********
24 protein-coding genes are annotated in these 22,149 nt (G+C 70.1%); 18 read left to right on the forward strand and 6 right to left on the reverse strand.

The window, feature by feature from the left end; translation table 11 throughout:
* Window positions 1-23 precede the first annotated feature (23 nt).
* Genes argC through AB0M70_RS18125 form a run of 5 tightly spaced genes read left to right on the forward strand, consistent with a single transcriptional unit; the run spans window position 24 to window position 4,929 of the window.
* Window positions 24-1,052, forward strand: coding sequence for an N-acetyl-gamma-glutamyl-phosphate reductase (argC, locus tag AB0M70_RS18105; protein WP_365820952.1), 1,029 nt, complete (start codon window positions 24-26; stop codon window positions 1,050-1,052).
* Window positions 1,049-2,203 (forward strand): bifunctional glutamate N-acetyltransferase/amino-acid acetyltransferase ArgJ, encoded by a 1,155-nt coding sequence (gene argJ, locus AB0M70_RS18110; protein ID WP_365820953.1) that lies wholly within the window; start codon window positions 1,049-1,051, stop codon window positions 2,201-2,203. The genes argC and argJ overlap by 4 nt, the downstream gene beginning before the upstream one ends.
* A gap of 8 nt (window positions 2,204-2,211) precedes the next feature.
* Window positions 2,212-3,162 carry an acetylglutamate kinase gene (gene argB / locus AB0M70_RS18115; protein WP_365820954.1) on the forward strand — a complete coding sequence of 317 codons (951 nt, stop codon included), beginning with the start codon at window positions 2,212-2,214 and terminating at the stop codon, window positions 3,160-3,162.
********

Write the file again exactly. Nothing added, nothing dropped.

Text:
24 protein-coding genes are annotated in these 22,149 nt (G+C 70.1%); 18 read left to right on the forward strand and 6 right to left on the reverse strand.

The window, feature by feature from the left end; translation table 11 throughout:
* Window positions 1-23 precede the first annotated feature (23 nt).
* Genes argC through AB0M70_RS18125 form a run of 5 tightly spaced genes read left to right on the forward strand, consistent with a single transcriptional unit; the run spans window position 24 to window position 4,929 of the window.
* Window positions 24-1,052, forward strand: coding sequence for an N-acetyl-gamma-glutamyl-phosphate reductase (argC, locus tag AB0M70_RS18105; protein WP_365820952.1), 1,029 nt, complete (start codon window positions 24-26; stop codon window positions 1,050-1,052).
* Window positions 1,049-2,203 (forward strand): bifunctional glutamate N-acetyltransferase/amino-acid acetyltransferase ArgJ, encoded by a 1,155-nt coding sequence (gene argJ, locus AB0M70_RS18110; protein ID WP_365820953.1) that lies wholly within the window; start codon window positions 1,049-1,051, stop codon window positions 2,201-2,203. The genes argC and argJ overlap by 4 nt, the downstream gene beginning before the upstream one ends.
* A gap of 8 nt (window positions 2,204-2,211) precedes the next feature.
* Window positions 2,212-3,162 carry an acetylglutamate kinase gene (gene argB / locus AB0M70_RS18115; protein WP_365820954.1) on the forward strand — a complete coding sequence of 317 codons (951 nt, stop codon included), beginning with the start codon at window positions 2,212-2,214 and terminating at the stop codon, window positions 3,160-3,162.